New data suggests that if you were diagnosed with chronic sinusitis by a non-otolaryngologist, you should follow up with a specialist.
If you've been diagnosed with chronic sinusitis, you may want to follow up with an ear, nose and throat doctor, or an otolaryngologist, to see if you really have it.
A recent University of Michigan study found more than 99 percent of patients did not actually have chronic sinusitis when their diagnosis came from the emergency department or their primary care physician.
Only one out of 114 individuals newly diagnosed with chronic sinusitis met the diagnostic criteria when they were seen in the emergency department or by their primary care physician.
"Diagnosis with a chronic condition has a major impact on patients — economically, psychologically and socially," says lead author Sarah Novis, M.D., a former U-M resident physician now practicing in Florida. "For many patients misdiagnosed with chronic sinusitis, time and money is wasted on the wrong treatment."
Symptoms of chronic sinusitis include:
Thick yellow or green nasal drainage
Facial fullness or pressure
Inability to breathe through the nose
Decreased sense of smell and taste
Evidence of inflammation on exam, endoscopy or CT scan
Long-lasting symptoms (more than 3 months)
These symptoms overlap with those of multiple other common problems, including migraine or tension headaches, viral infections, allergies or a deviated nasal septum.
Primary care and emergency physicians were less likely to follow the criteria that ear, nose and throat doctors use to make a correct diagnosis of chronic sinusitis.Melissa Pynnonen, M.D.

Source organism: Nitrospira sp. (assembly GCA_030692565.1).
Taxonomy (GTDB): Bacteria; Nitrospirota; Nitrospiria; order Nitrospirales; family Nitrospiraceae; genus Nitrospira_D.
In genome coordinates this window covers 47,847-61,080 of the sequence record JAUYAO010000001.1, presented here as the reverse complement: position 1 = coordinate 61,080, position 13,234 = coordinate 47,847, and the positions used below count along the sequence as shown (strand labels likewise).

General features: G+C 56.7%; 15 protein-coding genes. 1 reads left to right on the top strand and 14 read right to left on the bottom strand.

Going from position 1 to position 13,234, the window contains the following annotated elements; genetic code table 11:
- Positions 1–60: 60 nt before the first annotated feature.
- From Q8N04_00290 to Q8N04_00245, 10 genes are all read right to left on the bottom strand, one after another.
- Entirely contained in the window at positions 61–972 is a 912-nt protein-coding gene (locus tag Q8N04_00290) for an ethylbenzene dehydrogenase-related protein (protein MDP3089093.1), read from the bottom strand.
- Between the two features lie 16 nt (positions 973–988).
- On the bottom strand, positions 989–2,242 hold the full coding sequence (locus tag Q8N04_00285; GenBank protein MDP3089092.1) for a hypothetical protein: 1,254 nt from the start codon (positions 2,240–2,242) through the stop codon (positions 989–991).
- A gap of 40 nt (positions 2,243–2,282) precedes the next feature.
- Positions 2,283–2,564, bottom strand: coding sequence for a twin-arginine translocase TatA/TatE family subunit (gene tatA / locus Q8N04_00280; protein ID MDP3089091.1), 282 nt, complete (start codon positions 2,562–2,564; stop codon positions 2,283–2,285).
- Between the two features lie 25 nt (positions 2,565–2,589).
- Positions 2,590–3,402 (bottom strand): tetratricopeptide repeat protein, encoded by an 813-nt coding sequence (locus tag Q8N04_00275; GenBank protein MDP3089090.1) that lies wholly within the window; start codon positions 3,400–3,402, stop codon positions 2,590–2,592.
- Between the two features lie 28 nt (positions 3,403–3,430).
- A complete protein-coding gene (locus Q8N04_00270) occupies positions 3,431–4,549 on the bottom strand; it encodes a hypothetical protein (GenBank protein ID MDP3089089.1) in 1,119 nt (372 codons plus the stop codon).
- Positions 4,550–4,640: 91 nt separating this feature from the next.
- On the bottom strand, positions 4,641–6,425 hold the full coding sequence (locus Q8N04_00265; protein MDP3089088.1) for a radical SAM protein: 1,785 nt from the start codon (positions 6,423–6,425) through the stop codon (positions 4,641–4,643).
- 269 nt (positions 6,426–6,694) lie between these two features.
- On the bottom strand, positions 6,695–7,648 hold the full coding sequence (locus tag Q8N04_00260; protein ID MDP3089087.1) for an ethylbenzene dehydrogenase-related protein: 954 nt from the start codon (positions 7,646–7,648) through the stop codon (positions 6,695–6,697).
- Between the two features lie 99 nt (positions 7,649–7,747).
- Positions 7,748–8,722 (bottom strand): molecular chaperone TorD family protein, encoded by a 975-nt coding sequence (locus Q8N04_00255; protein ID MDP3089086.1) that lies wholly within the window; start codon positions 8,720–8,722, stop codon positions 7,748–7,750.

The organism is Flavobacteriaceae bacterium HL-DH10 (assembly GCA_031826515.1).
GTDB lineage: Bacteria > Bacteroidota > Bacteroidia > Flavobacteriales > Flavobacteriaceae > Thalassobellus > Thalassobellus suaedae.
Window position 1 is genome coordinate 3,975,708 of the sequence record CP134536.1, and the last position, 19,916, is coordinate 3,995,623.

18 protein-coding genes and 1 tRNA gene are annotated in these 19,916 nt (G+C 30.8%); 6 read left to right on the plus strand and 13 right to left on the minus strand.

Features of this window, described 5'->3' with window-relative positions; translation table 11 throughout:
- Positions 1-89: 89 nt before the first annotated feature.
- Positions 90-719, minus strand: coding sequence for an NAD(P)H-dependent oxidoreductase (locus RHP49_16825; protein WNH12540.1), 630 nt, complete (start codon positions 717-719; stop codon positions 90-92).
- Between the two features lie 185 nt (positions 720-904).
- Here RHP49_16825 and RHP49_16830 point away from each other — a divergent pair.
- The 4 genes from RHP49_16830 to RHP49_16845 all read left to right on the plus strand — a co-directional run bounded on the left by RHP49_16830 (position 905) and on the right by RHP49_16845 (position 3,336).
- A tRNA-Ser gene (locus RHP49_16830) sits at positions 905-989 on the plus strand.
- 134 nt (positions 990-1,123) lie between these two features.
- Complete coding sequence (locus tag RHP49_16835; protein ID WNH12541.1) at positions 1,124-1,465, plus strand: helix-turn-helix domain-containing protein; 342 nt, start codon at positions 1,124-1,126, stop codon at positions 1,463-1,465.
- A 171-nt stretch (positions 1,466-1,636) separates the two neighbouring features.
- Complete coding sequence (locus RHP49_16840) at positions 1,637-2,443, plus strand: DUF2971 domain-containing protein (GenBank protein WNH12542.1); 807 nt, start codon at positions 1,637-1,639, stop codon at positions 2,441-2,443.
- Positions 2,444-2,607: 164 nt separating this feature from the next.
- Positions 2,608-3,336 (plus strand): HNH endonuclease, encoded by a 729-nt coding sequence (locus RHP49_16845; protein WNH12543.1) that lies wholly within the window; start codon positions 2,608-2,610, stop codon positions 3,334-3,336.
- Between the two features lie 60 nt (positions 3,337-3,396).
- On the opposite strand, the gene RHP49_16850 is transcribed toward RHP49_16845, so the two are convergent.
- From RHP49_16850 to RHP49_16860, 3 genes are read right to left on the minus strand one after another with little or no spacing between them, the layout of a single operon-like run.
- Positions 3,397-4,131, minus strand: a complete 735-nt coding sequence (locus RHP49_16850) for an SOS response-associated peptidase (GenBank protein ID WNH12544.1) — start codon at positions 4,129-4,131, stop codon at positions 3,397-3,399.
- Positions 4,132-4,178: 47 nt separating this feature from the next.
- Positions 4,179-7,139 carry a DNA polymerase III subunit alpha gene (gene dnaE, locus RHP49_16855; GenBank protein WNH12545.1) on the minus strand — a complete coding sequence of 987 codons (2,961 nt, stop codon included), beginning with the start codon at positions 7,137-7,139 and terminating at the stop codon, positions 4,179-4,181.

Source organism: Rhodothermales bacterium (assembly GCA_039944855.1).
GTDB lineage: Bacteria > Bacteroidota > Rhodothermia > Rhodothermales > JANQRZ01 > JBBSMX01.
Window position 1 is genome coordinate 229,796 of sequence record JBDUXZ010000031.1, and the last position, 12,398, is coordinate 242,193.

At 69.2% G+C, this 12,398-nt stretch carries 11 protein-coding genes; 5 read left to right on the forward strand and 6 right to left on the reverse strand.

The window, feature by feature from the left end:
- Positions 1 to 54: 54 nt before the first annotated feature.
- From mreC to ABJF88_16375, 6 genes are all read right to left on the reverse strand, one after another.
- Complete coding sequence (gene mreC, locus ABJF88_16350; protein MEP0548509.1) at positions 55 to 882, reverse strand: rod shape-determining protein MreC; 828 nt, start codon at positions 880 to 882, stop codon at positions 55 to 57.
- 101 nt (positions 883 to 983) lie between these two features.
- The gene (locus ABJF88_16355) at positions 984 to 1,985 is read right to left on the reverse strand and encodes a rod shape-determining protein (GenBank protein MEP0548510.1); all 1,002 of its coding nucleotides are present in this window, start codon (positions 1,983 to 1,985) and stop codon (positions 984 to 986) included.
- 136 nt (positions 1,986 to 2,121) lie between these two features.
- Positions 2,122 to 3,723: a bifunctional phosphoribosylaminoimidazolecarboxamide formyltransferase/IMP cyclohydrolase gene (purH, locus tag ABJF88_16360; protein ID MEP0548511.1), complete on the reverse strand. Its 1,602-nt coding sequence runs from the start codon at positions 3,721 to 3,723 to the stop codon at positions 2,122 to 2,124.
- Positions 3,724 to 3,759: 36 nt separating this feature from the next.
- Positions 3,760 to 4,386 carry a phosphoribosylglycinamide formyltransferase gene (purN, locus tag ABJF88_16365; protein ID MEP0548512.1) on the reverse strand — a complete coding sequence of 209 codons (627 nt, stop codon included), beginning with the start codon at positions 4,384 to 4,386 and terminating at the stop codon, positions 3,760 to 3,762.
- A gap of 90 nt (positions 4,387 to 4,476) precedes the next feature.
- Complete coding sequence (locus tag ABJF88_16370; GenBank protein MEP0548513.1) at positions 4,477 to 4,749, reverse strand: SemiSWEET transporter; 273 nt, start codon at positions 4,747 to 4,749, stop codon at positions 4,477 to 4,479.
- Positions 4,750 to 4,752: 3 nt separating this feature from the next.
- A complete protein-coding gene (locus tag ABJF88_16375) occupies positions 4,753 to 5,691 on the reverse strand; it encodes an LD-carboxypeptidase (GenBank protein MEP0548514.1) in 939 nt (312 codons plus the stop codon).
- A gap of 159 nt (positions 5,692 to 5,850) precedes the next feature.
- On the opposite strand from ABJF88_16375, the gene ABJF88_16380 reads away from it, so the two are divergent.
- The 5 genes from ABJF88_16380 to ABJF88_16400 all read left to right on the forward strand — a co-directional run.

Different conditions, different treatments
In the study, only 11 percent of patients had symptoms lasting the required three months or more before receiving a diagnosis of chronic sinusitis. Patients with symptoms lasting less than three months may still have sinusitis, but it would be acute rather than chronic.
"The distinction between acute and chronic sinusitis is important because these two conditions are treated differently," Novis says. "Acute sinusitis often resolves without treatment or with only a short course of antibiotics or nasal steroid spray. Chronic sinusitis, though, has a more complicated treatment. It requires a longer course of antibiotics, often guided by nasal cultures, and may also require oral steroids and allergy treatment. "
It can be difficult to get the correct diagnosis in a regular clinic or emergency room setting, which may lack specific tools like a CT scan, endoscopy or the option for an otolaryngology consultation. The specific symptom and time criteria needed for this diagnosis may also be less familiar to non-otolaryngology providers who do not deal with the condition as frequently.
"Primary care and emergency physicians were less likely to follow the criteria that ear, nose and throat doctors use to make a correct diagnosis of chronic sinusitis," says principal investigator Melissa Pynnonen, M.D., associate professor of otolaryngology at U-M.
The researchers are now investigating what other diagnoses these patients went on to receive that may better explain their symptoms, including migraine headaches, allergies and other nasal problems.
"If you were diagnosed with chronic sinusitis in an emergency room or primary care setting and still have symptoms, despite completing the recommended treatment, you may want to consider evaluation by an ear, nose and throat/otolaryngology specialist," Novis says.
The American Rhinologic Society, the Triological Society, the Michigan Institute for Clinical and Health Research and the National Institutes of Health funded the research.
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